Cloning HDD to SSD and other questions..

PrittStick

macrumors newbie
Original poster
Jan 14, 2020
5
0
I've searched everywhere for the answers to these questions! I'm stuck. Please help.

Firstly, I'm partitioning my 1TB SSD to allow me install Mountain Lion, Yosemite, and Catalina on the same drive. I'd like all my files to be on the Catalina partition, apart from specific software which only function on Mountain Lion and Yosemite. Would it create a slower performance if the software is having to access files that are saved on another partition?

Secondly, if I use Disk Utility to clone my old HDD to the SSD will it copy the free space? If not, how can I clone the HDD without cloning the free space?

There was a third question but I've forgotten what it is..

Anyway - Thanks for reading :) Any advice is greatly appreciated
 

timidpimpin

macrumors 6502a
Nov 10, 2018
578
469
Cascadia
You shouldn't be keeping all your data on any OS drive in the first place. Over time it will contribute to a less healthy OS software-wise. What I would do is just make a data only partition as well. Most people only typically need 40-80GB for their OS and apps. I would create 3x 80GB partitions for the 3 OS, and have a 4th partition with the rest of the space.

Here's a potential issue you could have though, but I'm not sure. That is that Catalina can only install on an APFS drive/partition, and I'm not sure if you can mix APFS and HFS pattitions on the same physical drive. I say that because Mountain Lion and Yosemite don't support APFS, so you will have to use HFS.
 

Fishrrman

macrumors P6
Feb 20, 2009
18,255
6,129
My opinion only, but...

I would not partition and install different OS's on a single SSD.

Rather, I'd get a small SSD for each OS, and set them up that way.

I WOULD NOT attempt to install Catalina on ANY drive that has another OS on it.

Again, my opinion only.
 
  • Like
Reactions: timidpimpin

timidpimpin

macrumors 6502a
Nov 10, 2018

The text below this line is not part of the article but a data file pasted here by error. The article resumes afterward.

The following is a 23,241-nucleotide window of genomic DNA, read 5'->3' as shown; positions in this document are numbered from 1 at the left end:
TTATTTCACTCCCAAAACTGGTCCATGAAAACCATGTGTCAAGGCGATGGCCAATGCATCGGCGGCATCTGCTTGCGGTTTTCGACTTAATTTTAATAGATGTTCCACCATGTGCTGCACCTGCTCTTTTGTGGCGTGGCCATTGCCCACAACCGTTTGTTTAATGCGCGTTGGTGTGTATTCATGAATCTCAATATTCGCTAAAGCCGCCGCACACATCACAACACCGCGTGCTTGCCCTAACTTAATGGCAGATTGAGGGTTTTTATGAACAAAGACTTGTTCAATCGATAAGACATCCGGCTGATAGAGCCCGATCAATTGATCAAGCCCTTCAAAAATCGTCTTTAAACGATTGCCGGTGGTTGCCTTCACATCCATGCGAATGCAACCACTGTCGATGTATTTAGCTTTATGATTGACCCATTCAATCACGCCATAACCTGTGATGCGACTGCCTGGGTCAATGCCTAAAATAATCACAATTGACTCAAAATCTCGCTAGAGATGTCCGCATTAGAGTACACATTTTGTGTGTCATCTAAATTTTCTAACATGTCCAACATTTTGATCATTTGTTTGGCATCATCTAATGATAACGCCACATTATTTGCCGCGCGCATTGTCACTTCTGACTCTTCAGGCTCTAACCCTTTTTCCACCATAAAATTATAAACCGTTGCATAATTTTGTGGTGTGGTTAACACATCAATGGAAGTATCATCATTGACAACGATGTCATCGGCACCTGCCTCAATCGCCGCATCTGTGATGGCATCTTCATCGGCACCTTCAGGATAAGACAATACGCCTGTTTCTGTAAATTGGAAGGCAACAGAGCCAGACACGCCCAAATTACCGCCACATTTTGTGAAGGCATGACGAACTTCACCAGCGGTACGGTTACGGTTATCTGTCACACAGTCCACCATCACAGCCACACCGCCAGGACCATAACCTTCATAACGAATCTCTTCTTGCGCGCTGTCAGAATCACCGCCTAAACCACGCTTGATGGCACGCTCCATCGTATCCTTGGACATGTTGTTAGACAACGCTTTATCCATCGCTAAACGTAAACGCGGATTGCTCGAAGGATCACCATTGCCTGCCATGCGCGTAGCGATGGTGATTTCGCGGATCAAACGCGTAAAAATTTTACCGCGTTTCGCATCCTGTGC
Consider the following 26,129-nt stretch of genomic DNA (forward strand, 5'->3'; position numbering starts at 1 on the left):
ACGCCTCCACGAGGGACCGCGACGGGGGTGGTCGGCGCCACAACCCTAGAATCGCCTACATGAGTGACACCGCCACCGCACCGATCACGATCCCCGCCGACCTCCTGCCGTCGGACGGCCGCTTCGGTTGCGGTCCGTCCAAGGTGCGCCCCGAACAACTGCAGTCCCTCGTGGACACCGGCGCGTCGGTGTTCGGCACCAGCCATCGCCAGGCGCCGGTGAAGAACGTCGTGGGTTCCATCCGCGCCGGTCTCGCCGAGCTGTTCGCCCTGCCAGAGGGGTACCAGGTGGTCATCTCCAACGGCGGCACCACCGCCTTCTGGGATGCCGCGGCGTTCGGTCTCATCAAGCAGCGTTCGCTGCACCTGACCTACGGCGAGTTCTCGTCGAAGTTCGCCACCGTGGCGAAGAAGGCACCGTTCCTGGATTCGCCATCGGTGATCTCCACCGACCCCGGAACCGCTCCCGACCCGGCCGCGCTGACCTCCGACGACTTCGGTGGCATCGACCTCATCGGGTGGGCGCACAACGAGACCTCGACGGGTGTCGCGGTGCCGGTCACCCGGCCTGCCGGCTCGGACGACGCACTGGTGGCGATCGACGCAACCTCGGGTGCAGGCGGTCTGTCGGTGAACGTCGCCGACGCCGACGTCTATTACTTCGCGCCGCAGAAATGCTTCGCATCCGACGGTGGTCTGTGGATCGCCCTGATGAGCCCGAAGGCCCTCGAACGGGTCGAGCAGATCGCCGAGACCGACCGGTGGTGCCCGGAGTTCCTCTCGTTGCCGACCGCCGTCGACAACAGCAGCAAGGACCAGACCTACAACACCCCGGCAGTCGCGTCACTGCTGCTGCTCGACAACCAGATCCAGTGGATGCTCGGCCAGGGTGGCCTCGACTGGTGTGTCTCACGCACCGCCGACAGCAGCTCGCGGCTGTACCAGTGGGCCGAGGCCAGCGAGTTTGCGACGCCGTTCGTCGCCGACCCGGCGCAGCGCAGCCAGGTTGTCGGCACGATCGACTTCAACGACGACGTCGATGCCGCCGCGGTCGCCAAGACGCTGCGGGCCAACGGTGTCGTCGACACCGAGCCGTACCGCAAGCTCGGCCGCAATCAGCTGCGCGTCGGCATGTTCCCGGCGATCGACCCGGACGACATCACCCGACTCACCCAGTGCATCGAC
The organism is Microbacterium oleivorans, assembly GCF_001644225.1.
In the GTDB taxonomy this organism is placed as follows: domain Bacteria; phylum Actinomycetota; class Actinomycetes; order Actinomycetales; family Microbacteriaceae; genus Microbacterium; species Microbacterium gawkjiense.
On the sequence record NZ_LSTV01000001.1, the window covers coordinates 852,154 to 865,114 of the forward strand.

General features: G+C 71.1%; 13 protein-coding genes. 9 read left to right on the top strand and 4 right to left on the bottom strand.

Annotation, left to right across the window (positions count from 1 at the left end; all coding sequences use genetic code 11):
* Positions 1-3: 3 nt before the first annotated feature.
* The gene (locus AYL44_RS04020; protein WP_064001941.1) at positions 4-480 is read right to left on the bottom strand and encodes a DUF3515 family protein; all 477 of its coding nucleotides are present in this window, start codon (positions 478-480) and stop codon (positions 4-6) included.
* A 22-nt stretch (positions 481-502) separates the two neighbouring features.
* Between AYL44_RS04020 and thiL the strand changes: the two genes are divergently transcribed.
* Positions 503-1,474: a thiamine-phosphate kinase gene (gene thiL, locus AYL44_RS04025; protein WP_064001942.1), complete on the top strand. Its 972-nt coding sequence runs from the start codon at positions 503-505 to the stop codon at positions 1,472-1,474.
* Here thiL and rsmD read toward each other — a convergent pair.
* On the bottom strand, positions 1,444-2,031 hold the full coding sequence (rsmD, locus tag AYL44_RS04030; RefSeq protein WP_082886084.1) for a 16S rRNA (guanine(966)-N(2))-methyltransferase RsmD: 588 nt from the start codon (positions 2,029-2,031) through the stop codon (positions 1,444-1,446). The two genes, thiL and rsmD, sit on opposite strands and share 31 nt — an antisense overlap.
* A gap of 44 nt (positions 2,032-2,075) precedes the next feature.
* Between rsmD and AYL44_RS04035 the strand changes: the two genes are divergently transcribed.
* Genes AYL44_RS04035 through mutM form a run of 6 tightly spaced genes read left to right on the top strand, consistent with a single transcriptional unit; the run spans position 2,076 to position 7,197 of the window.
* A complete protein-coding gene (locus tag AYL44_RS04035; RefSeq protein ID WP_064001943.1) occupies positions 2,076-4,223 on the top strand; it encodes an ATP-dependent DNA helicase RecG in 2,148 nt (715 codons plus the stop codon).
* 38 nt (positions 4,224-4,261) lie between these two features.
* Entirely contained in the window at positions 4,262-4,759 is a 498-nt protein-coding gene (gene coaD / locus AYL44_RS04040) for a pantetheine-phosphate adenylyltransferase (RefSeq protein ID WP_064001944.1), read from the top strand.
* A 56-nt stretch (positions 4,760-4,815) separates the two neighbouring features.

578
469
Cascadia
My opinion only, but...

I would not partition and install different OS's on a single SSD.

Rather, I'd get a small SSD for each OS, and set them up that way.

I WOULD NOT attempt to install Catalina on ANY drive that has another OS on it.

Again, my opinion only.
This is goot advice OP. Catalina is a new type of beast, with much different prerequisites than all previous macOS. Best to not mix it with others.

Also... is there a legitimate reason you need both Mountain Lion and Yosemitie? If not, then I suggest you keep it to one older version if you can. IMO El Capitan is a very good version to bridge between old and new. It's an advancement on the Yosemite code also. It's like you want to run Lion over Mountain Lion or Leopard over Snow Leopard or Sierra over High Sierra. You see my point?
 

PrittStick

macrumors newbie
Original poster
Jan 14, 2020
5
0
Thanks for the replies guys!

I need Mountain Lion to run Avid Pro Tools 10 and I need Yosemite to run Avid Pro Tools 11. That's pretty much all. Obviously I'd also like the latest OS to run everything else. I wanted all of my files in one place though.

Is the consensus that I should have multiple hard drives? That seems really inconvenient but I do have a 750GB HDD that fits into the CD drive space (it's a 2012 MacBook Pro). I just wanted to utilise my 1TB SSD so that I made the most of the speed improvements.
 

timidpimpin

macrumors 6502a
Nov 10, 2018
578
469
Cascadia
I have had very successful experiences with running older apps on El Capitan. Some as old as 2006 - the Tiger days. Also, I'm noticing a trend with you running things redundantly. Did Avid 11 drop things you liked in 10?

I think the best overall plan for you is to make sure you have everything backed up first, and then try it the way you wanted to originally and see if everything works properly. But if it doesn't go well then you need to figure out alternative ways.

But please... heed this advice. If you're going to try running 3 OS on the same physical drive, don't keep any personal files on any of the boot partitions. SSD's that boot OS's will be the most healthy when it's just the OS and apps combined with at least 50% free space on the boot partition/drive.

Do the above and your OS's will have a long and healthy life with a much lower chance of bit rot. Then on whatever drive you keep personal data and downloads on you can organize things by OS to find them easily. I even go as far as having my browser download to a non-boot drive. All those partitions will potentially give you enough headaches, so you should go with ultimate stability with everything else if you insist on partitions.